Umpires will soon start baseball and softball games with their traditional call, “Batter Up!”
A late winter season involving the term ‘batter’ arrived in the St. Croix Valley ahead of balls and gloves – fish fry season. OK, it’s really a Wisconsin classic, but residents of the St. Croix Valley can hold their own, whether it’s measured by selection, side orders, price, or per capita consumption. Pound for pound, valley residents enjoy their fish fries. Hot dog eating champ Joey Chestnut may not stand a chance against a local favorite when it comes to a plate of fish.
How did the tradition come to be? One columnist attributes Wisconsin’s fish fries to three things, religion, Prohibition, and easy access to freshwater fish. Ancestors from Germany and Poland arriving in Wisconsin took the practice of abstaining from eating warm-blooded meat on Fridays during Lent with them. Their alternative choice was fish. Prohibition in the U.S. banned the production, transportation, sale, and yes, consumption, of alcoholic beverages from 1920-1933. Saloon and innkeepers soon introduced inexpensive fish dinners to draw crowds on Fridays. Name the fish - bluegill, perch, and walleye – Wisconsin had them in abundance for the Friday feasts.
And the side orders? Those innkeepers better have many of the following: coleslaw, potatoes – normally French fries, but some offer hash browns, fried potatoes, and even baby reds, dinner rolls, and condiments, starting with tartar sauce and lemon wedges.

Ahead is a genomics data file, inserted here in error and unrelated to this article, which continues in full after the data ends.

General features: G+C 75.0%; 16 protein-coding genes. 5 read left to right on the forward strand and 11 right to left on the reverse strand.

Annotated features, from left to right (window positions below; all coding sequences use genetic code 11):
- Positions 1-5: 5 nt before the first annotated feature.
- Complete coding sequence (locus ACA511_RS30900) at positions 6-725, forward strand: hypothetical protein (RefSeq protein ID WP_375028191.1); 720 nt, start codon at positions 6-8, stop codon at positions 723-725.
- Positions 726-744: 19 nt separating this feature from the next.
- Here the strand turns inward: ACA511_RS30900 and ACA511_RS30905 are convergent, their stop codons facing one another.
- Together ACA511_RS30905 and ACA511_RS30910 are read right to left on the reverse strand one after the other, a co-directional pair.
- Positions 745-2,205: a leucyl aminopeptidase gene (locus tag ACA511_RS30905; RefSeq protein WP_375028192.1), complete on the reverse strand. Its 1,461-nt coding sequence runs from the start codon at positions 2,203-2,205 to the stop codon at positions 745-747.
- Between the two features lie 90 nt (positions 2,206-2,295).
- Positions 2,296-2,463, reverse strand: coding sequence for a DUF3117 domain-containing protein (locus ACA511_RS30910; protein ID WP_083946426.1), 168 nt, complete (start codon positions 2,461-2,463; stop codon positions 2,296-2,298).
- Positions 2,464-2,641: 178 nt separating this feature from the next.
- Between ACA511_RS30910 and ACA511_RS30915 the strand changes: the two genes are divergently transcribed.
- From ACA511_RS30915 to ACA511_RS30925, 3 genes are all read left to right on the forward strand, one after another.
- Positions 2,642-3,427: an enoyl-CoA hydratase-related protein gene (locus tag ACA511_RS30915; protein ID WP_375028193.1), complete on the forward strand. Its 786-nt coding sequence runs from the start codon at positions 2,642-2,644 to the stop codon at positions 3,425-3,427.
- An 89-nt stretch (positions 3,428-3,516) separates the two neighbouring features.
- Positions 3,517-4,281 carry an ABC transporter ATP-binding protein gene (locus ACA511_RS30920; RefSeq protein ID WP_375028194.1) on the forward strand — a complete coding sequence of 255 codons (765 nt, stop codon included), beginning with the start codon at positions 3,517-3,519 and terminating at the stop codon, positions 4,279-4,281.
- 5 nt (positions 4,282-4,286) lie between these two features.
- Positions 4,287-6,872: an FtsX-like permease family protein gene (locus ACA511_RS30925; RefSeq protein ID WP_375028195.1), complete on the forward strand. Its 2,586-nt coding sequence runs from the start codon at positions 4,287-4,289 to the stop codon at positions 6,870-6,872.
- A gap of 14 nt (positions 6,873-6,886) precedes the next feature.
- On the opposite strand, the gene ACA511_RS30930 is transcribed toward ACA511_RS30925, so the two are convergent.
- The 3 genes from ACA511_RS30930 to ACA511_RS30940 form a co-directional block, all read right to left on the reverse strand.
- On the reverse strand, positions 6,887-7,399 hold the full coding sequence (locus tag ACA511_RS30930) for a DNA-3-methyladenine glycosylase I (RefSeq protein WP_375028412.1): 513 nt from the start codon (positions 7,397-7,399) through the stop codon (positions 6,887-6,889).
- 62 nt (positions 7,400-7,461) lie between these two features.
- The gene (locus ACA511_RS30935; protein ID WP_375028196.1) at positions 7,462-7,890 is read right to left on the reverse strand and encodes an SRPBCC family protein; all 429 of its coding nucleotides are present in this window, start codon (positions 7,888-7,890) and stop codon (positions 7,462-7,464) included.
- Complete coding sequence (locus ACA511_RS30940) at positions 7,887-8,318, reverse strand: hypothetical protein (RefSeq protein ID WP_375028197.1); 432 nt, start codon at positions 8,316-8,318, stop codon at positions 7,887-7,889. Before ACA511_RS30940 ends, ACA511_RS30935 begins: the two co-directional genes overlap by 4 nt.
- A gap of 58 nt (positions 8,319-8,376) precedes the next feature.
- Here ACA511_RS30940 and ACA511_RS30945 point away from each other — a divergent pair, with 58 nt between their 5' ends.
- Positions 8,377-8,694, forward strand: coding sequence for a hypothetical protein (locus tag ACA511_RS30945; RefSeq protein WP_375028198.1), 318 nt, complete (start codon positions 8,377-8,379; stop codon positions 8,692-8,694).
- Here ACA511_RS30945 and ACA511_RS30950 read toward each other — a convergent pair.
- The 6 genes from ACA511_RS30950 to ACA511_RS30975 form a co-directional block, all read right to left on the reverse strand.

2021 fish fries are increasingly important, akin to a religious miracle as the COVID-19 pandemic continues to cast a dark cloud. Even with PPP assistance and We’re All In grants, bars and restaurants in the St. Croix Valley and across this great divide could use a boost. And who says fish with all the fixings is limited to Friday? Many of the restaurants have pivoted to offer take-out orders, including reserve parking stalls that rival NASCAR pit stops. Give take-out a try and start your own tradition.
If a beer or glass of wine go hand-in-hand with fish fries, then hungry and thirsty consumers may wish for a double play of sorts. There are plenty of micro breweries and wineries in the St. Croix Valley for residents to get out of their comfort zones with a new bottled or canned product. Look for an American Gothic IPA, French Toast Ale, or North of 8 Pilsner and pair with the take-out order. Brewers are creative. Comfort zones may become a thing of the past.
Challenges are ahead even with the rollout of vaccines to battle the pandemic. Batter Up! Let’s give COVID-19 the one-two punch in the St. Croix Valley with an old fashioned fish fry and beverage of your choice. From Main Streets to brewhouses, we got this.